I have long thought that there are three important aspects to the practice of chanting the Odaimoku that are expressions of the teaching of the Lotus Sutra. I would like to suggest that these are things we should bear in mind when we chant Odaimoku. The first aspect relates to the teaching of the One Vehicle wherein the Buddha taught that all his teachings are for the purpose of leading all his disciples to buddhahood.
In accord with that teaching the Odaimoku can express our own aspiration to attain buddhahood for the sake of all beings.
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The second aspect relates to the teaching of chapter 16 wherein Shakyamuni Buddha reveals that he actually attained buddhahood in an inconceivably remote past and that his passing away is itself only a skillful means and that he will actually continue to teach the Dharma into the future. In that chapter the Buddha also states that from his awakened viewpoint there is no birth or death. As far back as the teachings of the Pali Canon the Buddha spoke of nirvana as the unconditioned, which could also be called the unborn and the deathless.
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- Daily Lotus – A Book of Daily Quotations from Lotus Sutra.
I think that what the Buddha is saying in chapter 16 is that nirvana and buddhahood are not two different things, buddhahood is the unconditioned, and therefore it is unborn and deathless, without beginning or end. That means that the buddhahood we are seeking is not going to began at some point in time or end at some other point. It is the unconditioned, unborn, and deathless true nature.
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Because we are deluded we do not see this. The Odaimoku, however, affirms the true nature. It is an expression of trust and confidence in the unborn and deathless true nature that is fully present but hidden from us by the fundamental ignorance that clouds our lives. Finally the third aspect relates to the final six chapters of the Lotus Sutra wherein various bodhisattvas are shown dedicating their lives to sharing the Wonderful Dharma with all beings.
The chanting of Odaimoku is therefore an expression of our own sharing of the Wonderful Dharma with others and a dedication of the boundless merit of our practice to others. We do not need to consciously reflect on these three aspects when chanting but I think it would be good if we practitioners of the Odaimoku realize, at least in the back of our minds and in our hearts, that Odaimoku is most truly a verbal expression of our aspiration to buddhahood, our trust in the unborn and deathless nature of buddhahood in our lives, and our dedication to sharing this teaching with all beings.
Now apart from the attitude and intention that we bring to chanting the Odaimoku there are some more mundane yet important considerations that we should have if we want to express our faith and sincerity. The intention of our practice is to chant joyfully. As part of daily practice, we should chant it three hundred times, each time mindfully in a moderate tempo free of distraction or drowsiness but with courageous effort. Finally we should chant it ten more times at a slower tempo with deep sincerity and clarity so that everyone is focused and mindful [of the Daimoku].
In short, because chanting Daimoku is the main practice we should chant it often with sincerity and mindfulness. This shows our sincerity and mindfulness. Note also that it is suggested in the quotation above that one chant at least times. Now I will be the first to argue that quality of faith, attitude, sincerity, and mindfulness is more important than mere quantity, but I also know that the quality of our practice is reflected in the time and energy that we devote to it. I also know that if we give our practice enough time we will be able to better settle into the calm and peaceful abiding that allows the light of insight to shine into our lives.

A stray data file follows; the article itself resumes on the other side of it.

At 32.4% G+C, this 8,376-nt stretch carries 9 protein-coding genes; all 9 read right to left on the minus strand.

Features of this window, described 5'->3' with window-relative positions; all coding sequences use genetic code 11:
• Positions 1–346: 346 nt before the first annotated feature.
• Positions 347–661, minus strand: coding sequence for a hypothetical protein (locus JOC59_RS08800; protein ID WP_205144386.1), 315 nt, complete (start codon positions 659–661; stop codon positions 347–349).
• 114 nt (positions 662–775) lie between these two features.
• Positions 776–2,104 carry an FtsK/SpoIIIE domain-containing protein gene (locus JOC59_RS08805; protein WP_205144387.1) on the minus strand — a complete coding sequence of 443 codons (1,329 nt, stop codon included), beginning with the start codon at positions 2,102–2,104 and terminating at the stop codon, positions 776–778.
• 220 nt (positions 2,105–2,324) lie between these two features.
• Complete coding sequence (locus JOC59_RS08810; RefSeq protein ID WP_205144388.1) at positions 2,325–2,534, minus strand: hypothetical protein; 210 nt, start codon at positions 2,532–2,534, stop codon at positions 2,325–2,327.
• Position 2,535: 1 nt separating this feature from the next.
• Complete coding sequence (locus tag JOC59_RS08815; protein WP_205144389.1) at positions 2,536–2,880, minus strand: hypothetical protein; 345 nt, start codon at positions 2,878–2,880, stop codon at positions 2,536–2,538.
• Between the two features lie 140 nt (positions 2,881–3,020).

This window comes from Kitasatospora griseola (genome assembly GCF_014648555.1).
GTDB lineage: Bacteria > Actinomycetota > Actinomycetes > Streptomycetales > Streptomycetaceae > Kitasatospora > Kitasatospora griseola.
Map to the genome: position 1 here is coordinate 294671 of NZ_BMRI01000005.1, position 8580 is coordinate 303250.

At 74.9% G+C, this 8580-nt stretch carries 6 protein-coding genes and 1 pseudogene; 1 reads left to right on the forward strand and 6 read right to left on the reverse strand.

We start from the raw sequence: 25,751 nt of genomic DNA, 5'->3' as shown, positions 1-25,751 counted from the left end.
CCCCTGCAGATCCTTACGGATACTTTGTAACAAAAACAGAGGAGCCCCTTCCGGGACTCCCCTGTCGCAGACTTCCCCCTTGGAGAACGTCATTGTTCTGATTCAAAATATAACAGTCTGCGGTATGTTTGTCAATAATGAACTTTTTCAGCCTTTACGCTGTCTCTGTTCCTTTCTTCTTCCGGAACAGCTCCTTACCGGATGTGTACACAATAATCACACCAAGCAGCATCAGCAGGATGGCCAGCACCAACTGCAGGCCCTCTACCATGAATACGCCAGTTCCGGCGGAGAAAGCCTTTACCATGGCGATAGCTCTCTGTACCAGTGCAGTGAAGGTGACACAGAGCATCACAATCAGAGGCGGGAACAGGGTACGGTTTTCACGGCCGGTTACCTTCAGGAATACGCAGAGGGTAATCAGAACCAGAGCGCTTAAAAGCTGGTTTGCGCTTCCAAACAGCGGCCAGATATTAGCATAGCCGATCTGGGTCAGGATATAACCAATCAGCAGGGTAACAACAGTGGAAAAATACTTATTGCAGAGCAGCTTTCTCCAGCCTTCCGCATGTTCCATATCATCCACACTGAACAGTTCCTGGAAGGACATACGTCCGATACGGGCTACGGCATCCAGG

Please give your practice the time it needs to allow for the development of authentic centering in and awareness of the full depths the Wonderful Dharma. The next part of the service is to dedicate the merits of practice to the welfare of all beings. Prayer 1 on p. This is followed by a series of petitions for the spread of the Dharma; for the health, peace, prosperity, and happiness of all beings; and finally for the development of our own practice in terms of basic Buddhist values and virtues. The principle behind this is that it is karmically wholesome or meritorious to recite Buddhist sutras, and in particular to recite the Lotus Sutra and the Odaimoku; but as bodhisattvas we do not practice only for our own benefit, so instead of hoarding this merit we dedicate it the welfare of all beings.
In that way, all are able to benefit from our practice, not excepting ourselves. It may or may not be possible to dedicate something as nebulous as the merit of Buddhist practice, but it is really the thought that counts. At the very least, we are cultivating the thought of boundless loving-kindness, compassion, and generosity. We are cultivating the intentions and attitudes of a bodhisattva, in fact of a buddha.
You may also wonder, as I have, why the merit would be dedicated to the Three Treasures and protective deities. The thinking here is that they are also the worthiest recipients of anything that we have to give. I think it would also be fair to say that if in fact merit can actually be turned over to others, then the Three Treasures are may best be entrusted with our merit in that they are the best possible distributors of merit. What is happening is that a circuit of merit is being established between our own practice, the infinite merit of the Three Treasures, and the welfare of all beings.
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Our own limited efforts pour into the vast pool of merit of the Buddha, Dharma, and Sangha, and this pool of merit overflows into the lives of all beings. The service concludes with a recitation of the Four Great Vows on p. Some people have noticed that these vows are not something that an individual is likely to accomplish in a single lifetime.
In fact the four vows appear to be downright impossible.
Related Nichiren Shu Service: Gongyo with Additional Prayers